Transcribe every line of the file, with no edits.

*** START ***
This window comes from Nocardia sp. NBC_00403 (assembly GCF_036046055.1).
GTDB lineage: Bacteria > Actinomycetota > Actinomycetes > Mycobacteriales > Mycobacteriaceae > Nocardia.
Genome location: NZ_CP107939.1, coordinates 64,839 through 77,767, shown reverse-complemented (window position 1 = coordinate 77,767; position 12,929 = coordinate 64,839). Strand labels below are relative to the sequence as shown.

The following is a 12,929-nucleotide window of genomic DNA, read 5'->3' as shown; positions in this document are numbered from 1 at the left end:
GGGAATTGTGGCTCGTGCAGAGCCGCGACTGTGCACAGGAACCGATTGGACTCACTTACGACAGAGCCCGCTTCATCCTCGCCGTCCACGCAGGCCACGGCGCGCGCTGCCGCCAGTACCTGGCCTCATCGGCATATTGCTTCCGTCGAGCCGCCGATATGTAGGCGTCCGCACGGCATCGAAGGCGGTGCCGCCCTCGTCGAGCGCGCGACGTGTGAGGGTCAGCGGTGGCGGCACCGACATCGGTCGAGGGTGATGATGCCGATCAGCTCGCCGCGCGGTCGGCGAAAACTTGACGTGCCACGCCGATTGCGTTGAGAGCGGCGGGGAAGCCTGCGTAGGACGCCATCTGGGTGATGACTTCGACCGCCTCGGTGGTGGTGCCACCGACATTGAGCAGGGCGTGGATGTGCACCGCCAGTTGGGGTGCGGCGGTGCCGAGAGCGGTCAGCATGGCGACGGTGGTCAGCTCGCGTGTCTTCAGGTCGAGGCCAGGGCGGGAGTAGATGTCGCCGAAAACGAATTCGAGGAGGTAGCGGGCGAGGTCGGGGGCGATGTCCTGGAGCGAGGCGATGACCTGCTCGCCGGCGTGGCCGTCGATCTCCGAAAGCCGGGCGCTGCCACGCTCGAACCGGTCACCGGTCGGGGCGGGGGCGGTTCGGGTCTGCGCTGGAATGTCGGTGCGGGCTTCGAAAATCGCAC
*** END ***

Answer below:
This window comes from Nocardia sp. NBC_00403 (assembly GCF_036046055.1).
GTDB lineage: Bacteria > Actinomycetota > Actinomycetes > Mycobacteriales > Mycobacteriaceae > Nocardia.
Genome location: NZ_CP107939.1, coordinates 64,839 through 77,767, shown reverse-complemented (window position 1 = coordinate 77,767; position 12,929 = coordinate 64,839). Strand labels below are relative to the sequence as shown.

The following is a 12,929-nucleotide window of genomic DNA, read 5'->3' as shown; positions in this document are numbered from 1 at the left end:
GGGAATTGTGGCTCGTGCAGAGCCGCGACTGTGCACAGGAACCGATTGGACTCACTTACGACAGAGCCCGCTTCATCCTCGCCGTCCACGCAGGCCACGGCGCGCGCTGCCGCCAGTACCTGGCCTCATCGGCATATTGCTTCCGTCGAGCCGCCGATATGTAGGCGTCCGCACGGCATCGAAGGCGGTGCCGCCCTCGTCGAGCGCGCGACGTGTGAGGGTCAGCGGTGGCGGCACCGACATCGGTCGAGGGTGATGATGCCGATCAGCTCGCCGCGCGGTCGGCGAAAACTTGACGTGCCACGCCGATTGCGTTGAGAGCGGCGGGGAAGCCTGCGTAGGACGCCATCTGGGTGATGACTTCGACCGCCTCGGTGGTGGTGCCACCGACATTGAGCAGGGCGTGGATGTGCACCGCCAGTTGGGGTGCGGCGGTGCCGAGAGCGGTCAGCATGGCGACGGTGGTCAGCTCGCGTGTCTTCAGGTCGAGGCCAGGGCGGGAGTAGATGTCGCCGAAAACGAATTCGAGGAGGTAGCGGGCGAGGTCGGGGGCGATGTCCTGGAGCGAGGCGATGACCTGCTCGCCGGCGTGGCCGTCGATCTCCGAAAGCCGGGCGCTGCCACGCTCGAACCGGTCACCGGTCGGGGCGGGGGCGGTTCGGGTCTGCGCTGGAATGTCGGTGCGGGCTTCGAAAATCGCAC